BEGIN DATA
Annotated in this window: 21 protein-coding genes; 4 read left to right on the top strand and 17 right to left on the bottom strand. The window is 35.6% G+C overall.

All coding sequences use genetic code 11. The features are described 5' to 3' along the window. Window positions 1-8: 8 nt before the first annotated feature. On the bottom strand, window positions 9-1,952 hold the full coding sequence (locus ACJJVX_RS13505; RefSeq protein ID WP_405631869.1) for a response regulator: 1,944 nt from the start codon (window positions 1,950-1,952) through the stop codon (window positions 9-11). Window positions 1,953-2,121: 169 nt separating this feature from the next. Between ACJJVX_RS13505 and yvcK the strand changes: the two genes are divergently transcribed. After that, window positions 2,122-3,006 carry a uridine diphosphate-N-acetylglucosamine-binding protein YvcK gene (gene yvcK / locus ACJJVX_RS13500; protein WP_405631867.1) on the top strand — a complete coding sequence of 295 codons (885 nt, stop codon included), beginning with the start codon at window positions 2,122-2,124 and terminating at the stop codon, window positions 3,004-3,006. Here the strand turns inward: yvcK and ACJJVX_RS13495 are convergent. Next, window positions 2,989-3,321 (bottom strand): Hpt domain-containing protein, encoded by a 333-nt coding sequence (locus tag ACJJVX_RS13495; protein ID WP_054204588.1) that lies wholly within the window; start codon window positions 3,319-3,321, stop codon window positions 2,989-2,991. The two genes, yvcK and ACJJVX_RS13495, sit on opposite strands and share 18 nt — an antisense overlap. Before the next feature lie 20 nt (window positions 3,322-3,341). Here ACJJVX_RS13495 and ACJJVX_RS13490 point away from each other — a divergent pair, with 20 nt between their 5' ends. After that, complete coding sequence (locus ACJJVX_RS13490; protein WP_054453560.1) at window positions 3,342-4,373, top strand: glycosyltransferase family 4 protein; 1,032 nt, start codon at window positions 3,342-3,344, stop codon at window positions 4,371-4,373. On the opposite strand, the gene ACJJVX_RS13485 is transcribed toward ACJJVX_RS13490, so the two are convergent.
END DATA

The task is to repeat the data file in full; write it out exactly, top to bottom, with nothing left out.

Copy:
Annotated in this window: 21 protein-coding genes; 4 read left to right on the top strand and 17 right to left on the bottom strand. The window is 35.6% G+C overall.

All coding sequences use genetic code 11. The features are described 5' to 3' along the window. Window positions 1-8: 8 nt before the first annotated feature. On the bottom strand, window positions 9-1,952 hold the full coding sequence (locus ACJJVX_RS13505; RefSeq protein ID WP_405631869.1) for a response regulator: 1,944 nt from the start codon (window positions 1,950-1,952) through the stop codon (window positions 9-11). Window positions 1,953-2,121: 169 nt separating this feature from the next. Between ACJJVX_RS13505 and yvcK the strand changes: the two genes are divergently transcribed. After that, window positions 2,122-3,006 carry a uridine diphosphate-N-acetylglucosamine-binding protein YvcK gene (gene yvcK / locus ACJJVX_RS13500; protein WP_405631867.1) on the top strand — a complete coding sequence of 295 codons (885 nt, stop codon included), beginning with the start codon at window positions 2,122-2,124 and terminating at the stop codon, window positions 3,004-3,006. Here the strand turns inward: yvcK and ACJJVX_RS13495 are convergent. Next, window positions 2,989-3,321 (bottom strand): Hpt domain-containing protein, encoded by a 333-nt coding sequence (locus tag ACJJVX_RS13495; protein ID WP_054204588.1) that lies wholly within the window; start codon window positions 3,319-3,321, stop codon window positions 2,989-2,991. The two genes, yvcK and ACJJVX_RS13495, sit on opposite strands and share 18 nt — an antisense overlap. Before the next feature lie 20 nt (window positions 3,322-3,341). Here ACJJVX_RS13495 and ACJJVX_RS13490 point away from each other — a divergent pair, with 20 nt between their 5' ends. After that, complete coding sequence (locus ACJJVX_RS13490; protein WP_054453560.1) at window positions 3,342-4,373, top strand: glycosyltransferase family 4 protein; 1,032 nt, start codon at window positions 3,342-3,344, stop codon at window positions 4,371-4,373. On the opposite strand, the gene ACJJVX_RS13485 is transcribed toward ACJJVX_RS13490, so the two are convergent.